Built of lightweight wood, powered by two growling Rolls-Royce Merlin engines, impossibly aerodynamic, fast and armed to the teeth, the de Havilland Mosquito was the war-winning wonder that should never have existed: the aircraft the RAF didn’t think it wanted then couldn’t do without. Flying on operations barely eighteen months after a single prototype was ordered off the drawing board, it was the answer to its pilots’ prayers: a stunningly versatile warplane capable of leaving the Luftwaffe in its wake to attack when and where the enemy was least expecting it.
Excelling as a spy-plane, night-fighter and pathfinder for Bomber Command’s heavies the Mossie’s reputation was cemented by a series of daredevil bombing raids across occupied Europe, including on Berlin itself, where only surprise, speed and precision could ensure success. So when Churchill’s top secret Special Operations Executive needed to destroy the Gestapo HQ in the centre of downtown Copenhagen to prevent a devastating Nazi last stand that might prolong the war for many months, there was only one machine for the job – the Mosquito. This is the story of that legendary aircraft told through that one impossible mission.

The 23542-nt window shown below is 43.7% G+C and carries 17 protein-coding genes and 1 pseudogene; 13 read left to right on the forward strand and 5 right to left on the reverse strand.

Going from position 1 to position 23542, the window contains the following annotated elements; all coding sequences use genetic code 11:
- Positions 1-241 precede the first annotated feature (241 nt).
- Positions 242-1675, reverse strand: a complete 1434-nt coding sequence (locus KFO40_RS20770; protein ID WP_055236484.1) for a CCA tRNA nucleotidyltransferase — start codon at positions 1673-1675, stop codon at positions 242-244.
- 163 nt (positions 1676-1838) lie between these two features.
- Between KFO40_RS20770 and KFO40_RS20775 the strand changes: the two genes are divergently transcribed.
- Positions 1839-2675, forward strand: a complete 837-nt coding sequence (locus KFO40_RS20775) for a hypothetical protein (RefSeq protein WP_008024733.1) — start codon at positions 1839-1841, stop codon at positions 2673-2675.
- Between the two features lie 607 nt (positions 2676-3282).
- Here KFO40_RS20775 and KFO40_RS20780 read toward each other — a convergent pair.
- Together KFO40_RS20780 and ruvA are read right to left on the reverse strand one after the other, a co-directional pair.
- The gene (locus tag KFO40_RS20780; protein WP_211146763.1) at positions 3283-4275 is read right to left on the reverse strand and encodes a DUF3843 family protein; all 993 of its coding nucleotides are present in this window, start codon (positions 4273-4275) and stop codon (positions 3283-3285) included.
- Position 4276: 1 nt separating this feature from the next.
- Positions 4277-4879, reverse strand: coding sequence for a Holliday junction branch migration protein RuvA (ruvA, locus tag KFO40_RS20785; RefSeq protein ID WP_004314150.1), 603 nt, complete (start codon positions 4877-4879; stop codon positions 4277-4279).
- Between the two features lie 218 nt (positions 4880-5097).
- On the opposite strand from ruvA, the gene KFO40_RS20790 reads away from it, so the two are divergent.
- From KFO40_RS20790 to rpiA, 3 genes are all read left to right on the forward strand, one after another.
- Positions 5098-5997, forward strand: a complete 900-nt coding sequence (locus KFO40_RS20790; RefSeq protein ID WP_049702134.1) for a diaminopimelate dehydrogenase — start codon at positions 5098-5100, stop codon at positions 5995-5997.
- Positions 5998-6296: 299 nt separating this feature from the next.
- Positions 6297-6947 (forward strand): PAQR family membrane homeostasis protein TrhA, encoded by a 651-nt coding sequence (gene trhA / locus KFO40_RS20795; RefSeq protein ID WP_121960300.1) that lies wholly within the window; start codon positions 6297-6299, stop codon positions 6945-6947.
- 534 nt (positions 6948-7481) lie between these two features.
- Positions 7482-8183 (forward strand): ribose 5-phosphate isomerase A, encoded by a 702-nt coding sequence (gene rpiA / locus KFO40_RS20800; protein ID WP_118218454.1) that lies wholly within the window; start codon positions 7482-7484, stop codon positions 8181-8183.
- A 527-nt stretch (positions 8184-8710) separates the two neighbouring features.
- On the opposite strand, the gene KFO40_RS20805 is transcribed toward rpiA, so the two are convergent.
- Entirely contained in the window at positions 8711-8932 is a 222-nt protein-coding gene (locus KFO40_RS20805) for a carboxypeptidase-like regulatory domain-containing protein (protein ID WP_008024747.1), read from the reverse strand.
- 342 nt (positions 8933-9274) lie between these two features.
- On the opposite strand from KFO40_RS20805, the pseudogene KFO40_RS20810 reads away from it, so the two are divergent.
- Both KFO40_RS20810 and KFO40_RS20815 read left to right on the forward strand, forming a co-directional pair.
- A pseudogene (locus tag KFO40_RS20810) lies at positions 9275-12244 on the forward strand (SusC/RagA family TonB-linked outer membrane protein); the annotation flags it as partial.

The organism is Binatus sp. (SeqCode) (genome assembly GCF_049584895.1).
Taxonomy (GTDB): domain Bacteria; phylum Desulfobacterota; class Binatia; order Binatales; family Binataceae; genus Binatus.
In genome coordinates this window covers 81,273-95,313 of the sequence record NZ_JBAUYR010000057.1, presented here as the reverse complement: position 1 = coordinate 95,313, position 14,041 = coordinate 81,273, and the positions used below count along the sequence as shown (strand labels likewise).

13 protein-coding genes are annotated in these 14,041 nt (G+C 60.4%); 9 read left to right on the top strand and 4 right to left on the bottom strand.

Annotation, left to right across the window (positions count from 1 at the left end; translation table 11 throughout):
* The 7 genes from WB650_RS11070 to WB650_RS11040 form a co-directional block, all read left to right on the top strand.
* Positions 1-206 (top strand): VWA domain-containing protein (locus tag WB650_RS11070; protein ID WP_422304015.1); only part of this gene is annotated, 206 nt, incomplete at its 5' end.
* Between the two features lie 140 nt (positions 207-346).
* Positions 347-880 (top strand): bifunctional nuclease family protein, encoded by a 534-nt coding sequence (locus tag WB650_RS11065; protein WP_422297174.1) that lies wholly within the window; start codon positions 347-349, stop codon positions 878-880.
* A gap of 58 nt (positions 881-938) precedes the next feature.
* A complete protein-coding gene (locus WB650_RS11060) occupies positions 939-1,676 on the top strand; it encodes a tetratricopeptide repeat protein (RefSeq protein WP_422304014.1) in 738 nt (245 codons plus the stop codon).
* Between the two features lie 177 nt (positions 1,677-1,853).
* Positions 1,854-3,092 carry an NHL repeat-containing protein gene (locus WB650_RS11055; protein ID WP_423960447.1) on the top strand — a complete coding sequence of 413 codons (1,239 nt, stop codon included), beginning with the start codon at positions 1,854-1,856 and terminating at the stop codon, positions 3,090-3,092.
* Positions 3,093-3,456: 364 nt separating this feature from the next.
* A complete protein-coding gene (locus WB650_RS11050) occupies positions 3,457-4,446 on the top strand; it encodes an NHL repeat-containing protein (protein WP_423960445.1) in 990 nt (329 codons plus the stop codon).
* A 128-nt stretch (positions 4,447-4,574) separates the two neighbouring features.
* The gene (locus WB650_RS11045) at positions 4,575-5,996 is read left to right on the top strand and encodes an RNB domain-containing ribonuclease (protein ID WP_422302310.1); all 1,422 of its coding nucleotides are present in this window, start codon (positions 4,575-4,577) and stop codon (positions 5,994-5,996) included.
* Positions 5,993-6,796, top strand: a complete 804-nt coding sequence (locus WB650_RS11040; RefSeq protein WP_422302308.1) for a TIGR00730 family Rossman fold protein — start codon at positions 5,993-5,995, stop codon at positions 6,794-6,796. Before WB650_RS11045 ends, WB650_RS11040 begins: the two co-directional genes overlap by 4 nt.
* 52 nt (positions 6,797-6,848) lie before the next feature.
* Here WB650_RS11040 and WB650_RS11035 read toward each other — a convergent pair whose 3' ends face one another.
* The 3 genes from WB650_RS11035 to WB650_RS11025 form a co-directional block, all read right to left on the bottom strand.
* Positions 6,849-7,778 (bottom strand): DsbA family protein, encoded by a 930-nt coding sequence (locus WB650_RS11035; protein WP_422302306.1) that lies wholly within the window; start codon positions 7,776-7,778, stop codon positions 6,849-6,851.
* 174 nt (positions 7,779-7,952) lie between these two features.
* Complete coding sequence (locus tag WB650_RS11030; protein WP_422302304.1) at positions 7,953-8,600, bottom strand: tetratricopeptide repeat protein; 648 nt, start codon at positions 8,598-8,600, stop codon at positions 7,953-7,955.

Like Rowland White’s previous books, Mosquito is an unputdownable mix of utterly compelling storytelling, incredible human stories and fascinating technological detail, which sheds never-before-told light on a pivotal mission that helped bring the war to its bloody and brutal close.